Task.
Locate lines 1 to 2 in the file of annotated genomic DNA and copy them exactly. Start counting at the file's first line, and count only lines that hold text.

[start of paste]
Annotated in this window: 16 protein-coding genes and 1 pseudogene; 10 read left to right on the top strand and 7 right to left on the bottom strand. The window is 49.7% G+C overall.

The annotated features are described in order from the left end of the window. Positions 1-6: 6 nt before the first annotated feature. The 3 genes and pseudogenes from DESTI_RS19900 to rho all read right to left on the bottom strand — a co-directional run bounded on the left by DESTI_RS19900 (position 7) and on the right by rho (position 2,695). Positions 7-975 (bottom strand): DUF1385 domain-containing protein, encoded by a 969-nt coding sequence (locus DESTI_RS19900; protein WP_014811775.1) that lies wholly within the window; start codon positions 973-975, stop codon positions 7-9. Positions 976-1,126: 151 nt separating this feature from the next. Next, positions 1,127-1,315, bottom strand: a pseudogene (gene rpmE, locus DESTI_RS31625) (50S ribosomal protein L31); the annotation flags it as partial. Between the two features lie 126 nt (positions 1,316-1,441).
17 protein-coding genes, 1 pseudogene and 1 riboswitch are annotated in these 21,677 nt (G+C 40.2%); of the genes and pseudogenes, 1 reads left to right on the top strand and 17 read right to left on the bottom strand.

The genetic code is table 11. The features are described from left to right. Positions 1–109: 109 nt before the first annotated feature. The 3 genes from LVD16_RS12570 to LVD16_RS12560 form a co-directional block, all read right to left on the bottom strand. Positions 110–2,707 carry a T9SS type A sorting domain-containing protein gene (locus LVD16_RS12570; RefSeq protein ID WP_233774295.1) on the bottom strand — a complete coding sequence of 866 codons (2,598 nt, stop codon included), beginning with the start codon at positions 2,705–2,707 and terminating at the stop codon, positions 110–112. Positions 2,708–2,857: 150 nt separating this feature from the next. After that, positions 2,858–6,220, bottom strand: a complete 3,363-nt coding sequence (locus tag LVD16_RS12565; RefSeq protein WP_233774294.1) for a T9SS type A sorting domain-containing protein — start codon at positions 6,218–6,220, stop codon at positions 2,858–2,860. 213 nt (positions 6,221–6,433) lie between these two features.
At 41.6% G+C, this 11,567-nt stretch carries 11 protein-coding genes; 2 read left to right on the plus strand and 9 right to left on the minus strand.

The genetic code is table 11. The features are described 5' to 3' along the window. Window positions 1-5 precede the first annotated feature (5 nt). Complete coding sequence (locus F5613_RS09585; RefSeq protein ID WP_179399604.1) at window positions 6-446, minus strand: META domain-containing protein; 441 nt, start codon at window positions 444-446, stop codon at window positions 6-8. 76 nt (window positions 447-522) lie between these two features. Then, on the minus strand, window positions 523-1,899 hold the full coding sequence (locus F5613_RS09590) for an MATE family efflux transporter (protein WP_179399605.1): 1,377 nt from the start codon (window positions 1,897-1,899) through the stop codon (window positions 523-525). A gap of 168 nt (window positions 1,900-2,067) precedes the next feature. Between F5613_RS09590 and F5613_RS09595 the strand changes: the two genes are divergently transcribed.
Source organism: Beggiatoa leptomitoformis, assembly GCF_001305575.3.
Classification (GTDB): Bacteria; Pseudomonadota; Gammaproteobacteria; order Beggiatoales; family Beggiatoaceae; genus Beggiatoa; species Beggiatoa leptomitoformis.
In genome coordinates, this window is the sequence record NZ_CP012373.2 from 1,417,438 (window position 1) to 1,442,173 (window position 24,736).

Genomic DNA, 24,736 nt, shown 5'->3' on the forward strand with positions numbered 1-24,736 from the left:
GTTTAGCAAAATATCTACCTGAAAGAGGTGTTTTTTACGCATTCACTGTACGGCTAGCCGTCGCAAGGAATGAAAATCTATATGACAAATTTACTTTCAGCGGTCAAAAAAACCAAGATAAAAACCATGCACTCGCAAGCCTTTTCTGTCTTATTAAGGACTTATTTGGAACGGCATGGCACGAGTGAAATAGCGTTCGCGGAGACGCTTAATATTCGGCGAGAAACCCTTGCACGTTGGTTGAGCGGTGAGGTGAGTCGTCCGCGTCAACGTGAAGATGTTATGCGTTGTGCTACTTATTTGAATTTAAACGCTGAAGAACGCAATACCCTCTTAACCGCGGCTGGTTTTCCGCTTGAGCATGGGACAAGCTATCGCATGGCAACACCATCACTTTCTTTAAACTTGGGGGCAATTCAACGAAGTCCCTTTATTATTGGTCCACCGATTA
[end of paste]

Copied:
Annotated in this window: 16 protein-coding genes and 1 pseudogene; 10 read left to right on the top strand and 7 right to left on the bottom strand. The window is 49.7% G+C overall.

The annotated features are described in order from the left end of the window. Positions 1-6: 6 nt before the first annotated feature. The 3 genes and pseudogenes from DESTI_RS19900 to rho all read right to left on the bottom strand — a co-directional run bounded on the left by DESTI_RS19900 (position 7) and on the right by rho (position 2,695). Positions 7-975 (bottom strand): DUF1385 domain-containing protein, encoded by a 969-nt coding sequence (locus DESTI_RS19900; protein WP_014811775.1) that lies wholly within the window; start codon positions 973-975, stop codon positions 7-9. Positions 976-1,126: 151 nt separating this feature from the next. Next, positions 1,127-1,315, bottom strand: a pseudogene (gene rpmE, locus DESTI_RS31625) (50S ribosomal protein L31); the annotation flags it as partial. Between the two features lie 126 nt (positions 1,316-1,441).